Deep cuts expected in Dunleavy’s revised budget

Much discussion anticipated on proposed slashing of $20 M from K-12 education funding

Hello again from the Capitol. The 2019 session is now in its fourth week and the Capitol is a busy place. In recent weeks, Senate committees have been hearing from commissioner designees, receiving departmental overviews, and holding hearings on legislation.

All of this is a prelude the governor’s revised budget, which is expected to be submitted to the Legislature by Wednesday, Feb. 13. Although we do not know exactly what is coming in the budget, we expect deep cuts will be proposed to balance the budget in the wake of a $1.6 billion revenue deficit.

Supplemental Budget 

On Monday, Jan. 28, the governor introduced his proposed supplemental budget through SB 39. Generally, supplemental budgets are offered each year to reconcile the spending plan approved by lawmakers the previous spring with expenses that have occurred since then.

One of the items is the supplemental budget drawing concern is a proposed cut of $20 million to K-12 education funding. This is funding districts have built their own budgets on, and in many cases have partially spent. School board members from around the state are due in Juneau for their annual fly-in later this month. During the visit, I expect there will be a great deal of discussion on the impacts the cuts will have on school systems around the state.

Proposed Constitutional Amendments

As part of his long-term fiscal plan, on Wednesday, Jan. 30, the governor introduced three resolutions proposing changes to the Alaska Constitution. All have been referred to the Senate State Affairs Committee for initial consideration.

SJR 4 would require any new tax or tax rate increase passed by the Legislature to go to a vote of the people. The resolution also says any new tax or tax rate increased passed by voter initiative to be approved by the Legislature.

SJR 5 proposes guarantying the Permanent Fund Dividend (PFD) in the Constitution. It also specifies that PFD amounts cannot be reduced by the legislature or governor. Additionally, the legislation requires public approval for any statutory changes to the PFD formula.

SJR 6 replaces the current constitutional with new language calculating using a three-year average of state spending. Allowable exceptions include PFDs and bond payments.

Getting a constitutional amendment on an election ballot is a steep slope to climb. Two-thirds of the Senate and two-thirds of the House must approve the resolutions before they would go to the voters in 2020. It is unlikely these resolutions will advance through the current Legislature, but they should draw plenty of discussion, and hopefully prompt more Alaskans into thinking about what kind of state government they want.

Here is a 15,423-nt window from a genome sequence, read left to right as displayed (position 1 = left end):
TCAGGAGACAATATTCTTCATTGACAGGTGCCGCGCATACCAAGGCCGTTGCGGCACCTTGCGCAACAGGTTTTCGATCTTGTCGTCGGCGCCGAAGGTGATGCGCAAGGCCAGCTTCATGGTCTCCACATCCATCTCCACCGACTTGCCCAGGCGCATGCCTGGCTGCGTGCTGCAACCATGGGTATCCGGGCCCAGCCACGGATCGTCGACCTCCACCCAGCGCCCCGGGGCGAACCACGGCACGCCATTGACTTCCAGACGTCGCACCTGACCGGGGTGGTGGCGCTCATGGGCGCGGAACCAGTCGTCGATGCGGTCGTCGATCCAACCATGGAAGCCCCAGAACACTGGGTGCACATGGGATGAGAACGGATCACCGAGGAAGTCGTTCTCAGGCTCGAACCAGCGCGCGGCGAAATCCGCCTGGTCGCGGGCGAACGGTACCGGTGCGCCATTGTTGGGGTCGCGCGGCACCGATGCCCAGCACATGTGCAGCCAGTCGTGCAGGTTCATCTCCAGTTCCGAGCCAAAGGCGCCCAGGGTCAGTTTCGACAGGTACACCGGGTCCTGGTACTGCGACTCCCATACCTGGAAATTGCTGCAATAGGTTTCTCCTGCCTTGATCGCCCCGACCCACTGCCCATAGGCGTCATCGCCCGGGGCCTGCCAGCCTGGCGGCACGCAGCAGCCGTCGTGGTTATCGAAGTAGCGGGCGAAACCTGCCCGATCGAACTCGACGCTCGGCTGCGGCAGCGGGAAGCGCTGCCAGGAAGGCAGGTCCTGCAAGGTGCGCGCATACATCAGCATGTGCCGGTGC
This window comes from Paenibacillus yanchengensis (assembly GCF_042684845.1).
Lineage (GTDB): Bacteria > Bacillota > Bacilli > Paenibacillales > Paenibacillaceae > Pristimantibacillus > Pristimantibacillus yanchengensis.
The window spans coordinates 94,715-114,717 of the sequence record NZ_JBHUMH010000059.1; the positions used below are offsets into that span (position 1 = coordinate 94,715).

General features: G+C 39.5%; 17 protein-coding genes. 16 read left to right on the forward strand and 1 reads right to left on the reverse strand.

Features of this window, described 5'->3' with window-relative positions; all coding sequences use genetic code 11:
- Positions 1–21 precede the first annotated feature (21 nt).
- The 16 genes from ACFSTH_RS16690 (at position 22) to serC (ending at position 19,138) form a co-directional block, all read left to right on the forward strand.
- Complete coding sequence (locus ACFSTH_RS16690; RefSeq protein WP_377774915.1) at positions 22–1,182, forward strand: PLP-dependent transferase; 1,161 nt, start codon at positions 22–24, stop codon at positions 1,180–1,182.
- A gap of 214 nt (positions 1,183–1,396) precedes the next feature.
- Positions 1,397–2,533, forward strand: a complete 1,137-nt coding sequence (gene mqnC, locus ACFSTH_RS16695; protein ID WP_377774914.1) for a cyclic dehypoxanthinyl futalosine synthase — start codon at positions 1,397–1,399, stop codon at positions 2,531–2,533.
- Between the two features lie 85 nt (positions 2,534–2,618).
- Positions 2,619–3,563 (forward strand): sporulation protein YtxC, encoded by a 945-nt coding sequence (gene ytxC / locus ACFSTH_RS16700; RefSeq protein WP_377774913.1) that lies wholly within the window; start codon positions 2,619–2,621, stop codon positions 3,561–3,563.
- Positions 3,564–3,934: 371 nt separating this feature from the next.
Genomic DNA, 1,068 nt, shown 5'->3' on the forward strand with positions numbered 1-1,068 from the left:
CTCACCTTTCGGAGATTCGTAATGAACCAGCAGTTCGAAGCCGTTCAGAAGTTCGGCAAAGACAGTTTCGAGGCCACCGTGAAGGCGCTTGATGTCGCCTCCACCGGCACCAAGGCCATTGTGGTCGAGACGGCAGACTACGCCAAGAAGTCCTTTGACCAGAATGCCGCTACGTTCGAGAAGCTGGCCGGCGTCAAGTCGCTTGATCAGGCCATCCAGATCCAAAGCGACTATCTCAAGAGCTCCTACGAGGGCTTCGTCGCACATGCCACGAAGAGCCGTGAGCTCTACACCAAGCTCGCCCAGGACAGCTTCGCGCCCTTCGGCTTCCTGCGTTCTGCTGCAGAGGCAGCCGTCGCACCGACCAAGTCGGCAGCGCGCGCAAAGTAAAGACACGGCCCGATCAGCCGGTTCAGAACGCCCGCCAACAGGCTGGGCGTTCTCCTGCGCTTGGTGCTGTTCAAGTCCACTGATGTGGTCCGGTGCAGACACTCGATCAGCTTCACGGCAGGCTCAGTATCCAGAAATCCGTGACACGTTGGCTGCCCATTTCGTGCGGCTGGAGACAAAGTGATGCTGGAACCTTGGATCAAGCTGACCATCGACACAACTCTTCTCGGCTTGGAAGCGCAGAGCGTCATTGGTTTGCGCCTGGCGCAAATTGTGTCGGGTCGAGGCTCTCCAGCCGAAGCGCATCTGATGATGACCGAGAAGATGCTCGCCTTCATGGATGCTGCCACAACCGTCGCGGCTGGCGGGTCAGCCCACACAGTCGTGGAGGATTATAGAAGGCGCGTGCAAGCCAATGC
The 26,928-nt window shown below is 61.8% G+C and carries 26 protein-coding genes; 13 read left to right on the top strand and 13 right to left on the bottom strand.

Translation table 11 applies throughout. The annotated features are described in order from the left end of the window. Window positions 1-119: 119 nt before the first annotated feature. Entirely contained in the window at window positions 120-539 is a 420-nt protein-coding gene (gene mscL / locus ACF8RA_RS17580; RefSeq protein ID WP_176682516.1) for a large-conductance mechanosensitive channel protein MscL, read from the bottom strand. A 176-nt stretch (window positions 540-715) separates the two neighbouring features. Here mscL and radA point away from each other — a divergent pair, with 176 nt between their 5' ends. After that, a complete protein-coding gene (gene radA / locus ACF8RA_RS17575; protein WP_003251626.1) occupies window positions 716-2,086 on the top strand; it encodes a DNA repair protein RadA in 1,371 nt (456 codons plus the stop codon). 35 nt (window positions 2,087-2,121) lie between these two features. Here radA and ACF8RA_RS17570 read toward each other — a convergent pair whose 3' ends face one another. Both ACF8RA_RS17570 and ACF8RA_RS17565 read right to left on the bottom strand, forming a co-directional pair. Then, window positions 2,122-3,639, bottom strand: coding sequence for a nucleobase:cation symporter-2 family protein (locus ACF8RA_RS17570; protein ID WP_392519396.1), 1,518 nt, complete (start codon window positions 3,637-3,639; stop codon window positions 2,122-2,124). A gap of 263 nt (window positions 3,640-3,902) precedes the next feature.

Personal Legislation Update

On Tuesday, Jan. 29, the Senate Education Committee, which I chair, held its first hearing on SB 30, which would create the Middle College Program in Alaska. A type of dual credit system, Middle Colleges are partnerships between school districts and colleges. They offer a focused curriculum, at no cost to pupils, thus increasing the viability of students from all economic backgrounds to earn college credits while still in high school.

SB 30 will be heard again soon.

SB 22 was heard by the Senate Resources Committee on Wednesday, Jan. 30. It allows for large-scale enhancement projects for shellfish. Currently, all such projects are permitted under a research permit and are of limited size and scope. Passage of the bill would allow the Department of Fish and Game to manage shellfish enhancement projects and establish guidelines for new permits.

A second hearing SB 22 is forthcoming.

The Senate Education Committee held its first hearing on SB 31. The bill set in statute the ability of University of Alaska (UA) students to transfer lower division course credits within the university system. The goal is to eliminate the need for a UA student to repeat lower-level courses when transferring between university campuses.

I expect another hearing on SB 31 in the near future.

Boards and Commissions

Congratulations to Anchor Point’s Nora Safra, who has been appointed to the Alaska Commission on Aging; Dr. Christopher Twiford of Kodiak, who has been reappointed to the Alaska Worker’s Compensation Board; and Kodiak’s Jason Bunch, who has been reappointed to the Big Game Commercial Services Board. Thank you for your willingness to lend your time and expertise to the state.

More information on Alaska’s Boards and Commissions is available on the internet at: https://gov.alaska.gov/services/boards-and-commissions/

File for Your PFD

The 2019 Permanent Fund Dividend application period continues through Sunday, March 31. The easiest way to apply is via the PFD Division’s website at www.pfd.alaska.gov. If you are applying by mail, please send your application by certified mail and request a return receipt for your records.

Pick.Click.Give.

Several local nonprofit organizations are participating in the Pick.Click.Give. program again this year. The program offers you the opportunity to donate all, or part of your PFD in $25 increments to the nonprofit organization of your choice.

Pick.Click.Give is run by the Alaska Community Foundation in partnership with the Rasmuson Foundation, the Foraker Group, United Way of Anchorage, and the State of Alaska Permanent Fund Dividend Division.

You can get more information on the program through the PFD Division’s website.

Thank you for reading this edition of the Capitol Report. I look forward to giving you another update on the legislature’s work in a few weeks. Please keep in touch.